Let's get one thing straight.
It's not irresponsible or shallow to be upset about your derailed vacation plans. Don't minimize the kids' disappointment either, the experts say.
In fact, you might be able to turn this into a teaching moment -- really. "While parents may wish to shield children from all disappointment, that isn't possible. Don't tell them their disappointment is trivial or inappropriate ... help them learn to cope with disappointments, it may make them more resilient for the future," says Dr. David Schonfeld, a developmental-behavioral pediatrician, who is a professor at the University of Southern California and spokesman for the Academy of Pediatrics on disaster preparedness. He is an expert on helping kids cope during times like these. (Check out the Academy of Pediatrics site HealthyChildren.org.)
Of course, you are more worried about juggling work with the kids' schools closed and keeping yourself, your elderly relatives and your neighbors healthy. You may also be grappling with your hours being cut and paying the bills.
But at the same time, you were really looking forward to that getaway together, whether you were planning to go camping or to Orlando, a snow resort for some spring skiing or on a cruise or to see some city museums. We all know that some of our best memories are from family vacations. Often, it's the only time we get to share a meal. It's often the only time extended family -- and grandparents -- get to see each other, since so many of us live so far apart these days.
Obviously that spring break trip is off the table and no one knows where we will be when it comes to summer vacation. We had to cancel three upcoming trips with extended family and friends too. Everyone I know has done the same.
Hopefully, you have gotten a refund -- or at least a voucher -- for future travel, though that can't have been easy with overwhelmed customer service centers. College kids are home unexpectedly too and frustrated that their semesters have been cut short. They don't even know if there will be commencement ceremonies.
What can you do in the meantime? First, reassure the kids that none of this is their fault and that you are disappointed too and that you hope you can take the trip later, said Dr. Schonfeld.
Help the kids understand that we are all in this together, adds Dr. Scott Needle, a pediatrician in Sacramento, California, and also a spokesman for the Academy of Pediatrics. "The more the kids are engaged, the happier they will be."
If the kids are anxious -- and they very well may be -- "it's a good idea first to find out what they are anxious or worried about," said Dr. Schonfeld, adding that while their worries may be similar to yours, they may be different and based on misinformation or a misunderstanding of what's happening. "Provide clarification," he said, but not "false reassurance."
Most important, don't tell children they shouldn't be worried or upset. "Allow them to own their feelings and help them learn to cope with distress," he said.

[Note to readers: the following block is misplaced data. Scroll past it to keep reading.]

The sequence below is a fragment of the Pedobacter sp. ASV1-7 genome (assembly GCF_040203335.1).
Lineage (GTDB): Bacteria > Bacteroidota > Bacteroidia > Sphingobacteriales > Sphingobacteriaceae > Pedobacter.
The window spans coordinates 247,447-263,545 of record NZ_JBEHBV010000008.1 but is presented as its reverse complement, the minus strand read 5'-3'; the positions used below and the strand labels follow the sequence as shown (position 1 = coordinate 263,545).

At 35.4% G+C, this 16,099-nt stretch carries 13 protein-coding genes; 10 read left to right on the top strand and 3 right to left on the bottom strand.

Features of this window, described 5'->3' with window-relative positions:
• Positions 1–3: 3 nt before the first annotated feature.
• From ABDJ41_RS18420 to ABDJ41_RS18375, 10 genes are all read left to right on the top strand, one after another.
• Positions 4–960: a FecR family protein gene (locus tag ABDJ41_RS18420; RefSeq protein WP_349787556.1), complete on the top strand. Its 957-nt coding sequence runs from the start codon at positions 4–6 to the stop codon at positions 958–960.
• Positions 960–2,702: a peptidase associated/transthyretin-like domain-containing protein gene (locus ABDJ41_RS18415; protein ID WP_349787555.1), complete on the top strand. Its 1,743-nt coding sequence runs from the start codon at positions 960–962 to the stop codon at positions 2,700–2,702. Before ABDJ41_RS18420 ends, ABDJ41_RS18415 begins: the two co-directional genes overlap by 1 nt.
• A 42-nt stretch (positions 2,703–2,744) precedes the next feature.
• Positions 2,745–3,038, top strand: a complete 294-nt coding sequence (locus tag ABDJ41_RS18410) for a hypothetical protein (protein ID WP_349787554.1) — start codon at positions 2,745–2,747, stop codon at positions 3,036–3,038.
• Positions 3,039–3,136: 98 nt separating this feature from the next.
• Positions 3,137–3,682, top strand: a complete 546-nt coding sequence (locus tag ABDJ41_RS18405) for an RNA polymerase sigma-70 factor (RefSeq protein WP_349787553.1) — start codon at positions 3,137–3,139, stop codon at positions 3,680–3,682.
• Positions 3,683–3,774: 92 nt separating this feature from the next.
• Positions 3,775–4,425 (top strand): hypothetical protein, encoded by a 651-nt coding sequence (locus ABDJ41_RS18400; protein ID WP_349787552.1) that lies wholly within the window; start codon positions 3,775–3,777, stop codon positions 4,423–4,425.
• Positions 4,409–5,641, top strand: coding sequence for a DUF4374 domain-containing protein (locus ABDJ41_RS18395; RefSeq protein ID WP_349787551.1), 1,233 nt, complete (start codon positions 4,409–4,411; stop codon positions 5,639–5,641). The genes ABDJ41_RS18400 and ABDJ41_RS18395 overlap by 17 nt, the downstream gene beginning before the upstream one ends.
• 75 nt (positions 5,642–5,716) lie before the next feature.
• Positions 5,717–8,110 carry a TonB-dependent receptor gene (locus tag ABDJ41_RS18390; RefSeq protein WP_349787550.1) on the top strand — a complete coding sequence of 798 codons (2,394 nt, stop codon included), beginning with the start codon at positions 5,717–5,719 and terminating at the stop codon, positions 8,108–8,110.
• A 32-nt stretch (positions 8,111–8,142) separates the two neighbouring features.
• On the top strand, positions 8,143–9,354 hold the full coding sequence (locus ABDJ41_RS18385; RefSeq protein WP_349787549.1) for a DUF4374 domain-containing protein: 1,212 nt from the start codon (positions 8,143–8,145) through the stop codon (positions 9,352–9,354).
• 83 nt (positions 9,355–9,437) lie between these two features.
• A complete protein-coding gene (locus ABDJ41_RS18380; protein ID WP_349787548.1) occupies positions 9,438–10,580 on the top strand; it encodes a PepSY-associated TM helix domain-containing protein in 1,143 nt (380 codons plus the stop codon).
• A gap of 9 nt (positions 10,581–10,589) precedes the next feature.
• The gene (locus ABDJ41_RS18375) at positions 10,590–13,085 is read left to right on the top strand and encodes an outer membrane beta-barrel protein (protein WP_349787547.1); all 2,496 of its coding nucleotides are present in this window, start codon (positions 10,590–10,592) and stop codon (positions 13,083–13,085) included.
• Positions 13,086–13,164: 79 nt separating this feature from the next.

Meanwhile, what can you plan around the house or the neighborhood that's fun -- and safe? Museums, theme parks, even restaurants are all shutting down across the country. Maybe it's time for dusting off those old board games, baking cookies (drop them off outside an elderly neighbor's house) or take a virtual trip. (A tip: If you were planning to visit historic sites or museums, look at the areas on their websites aimed at teachers -- you'll find fun activities you can do at home! Some museums like the American Museum of Natural History have specific kids’ sites. The Smithsonian museums offer Fun Stuff for Kids Online activities to do a home, like a Geography from Space Quiz, for example. The Museum of the American Revolution, too, has digital resources that bring the museum to you.
Some families whose schools have been closed are going camping -- or extending spring break camping trips, said a spokesman for Yogi Bear’s Jellystone Park, noting that a third of the chain's more than 75 locations are currently open.
Renting an RV, as we did last fall, is also a way to have your own kitchen and bath but still be able to get out and enjoy the outdoors affordably, especially if the kids are out of school and you can work remotely.
National Parks remain open but perhaps you want to consider less-visited parks like Congaree National Park in South Carolina or Guadalupe Mountains National Park in Texas (less than 150,000 visitors a year as compared to millions at the Grand Canyon or Yellowstone). (Updates about the NPS response to the coronavirus will be posted on www.nps.gov/coronavirus. Please check with individual parks for specific details about park operations.) National parks are temporarily suspending entrance fee, however.
If you are going camping, Dr. Needle said, make sure to practice "social distancing," staying away from others on trails and in campgrounds and, of course, washing your hands frequently for 20 seconds at least. (Remember they can sing the Happy Birthday song twice.)
It's true, he added, that kids aren't typically getting sick and experts don't know why. "But it is safe to assume kids are spreading it around," Dr. Needle said. All the more reason to explain to the kids why staying away from others, especially the seniors in their lives who are vulnerable, is doubly important.
He noted that his wife and son just canceled a long-planned cruise to the Mediterranean this summer.
"Make sure the kids understand what is happening and why," he said, urging parents not to get all of their information from social media but to trust their doctors and other medical experts.
"It's OK to be upset and sad," he said. "This isn't fun."
(For more Taking the Kids, visit www.takingthekids.com and also follow "taking the kids" on www.twitter.com, Facebook and Instagram where Eileen Ogintz welcomes your questions and comments. The Kid's Guide to Philadelphia, the 13th in the kid's guide series, will be out this spring.)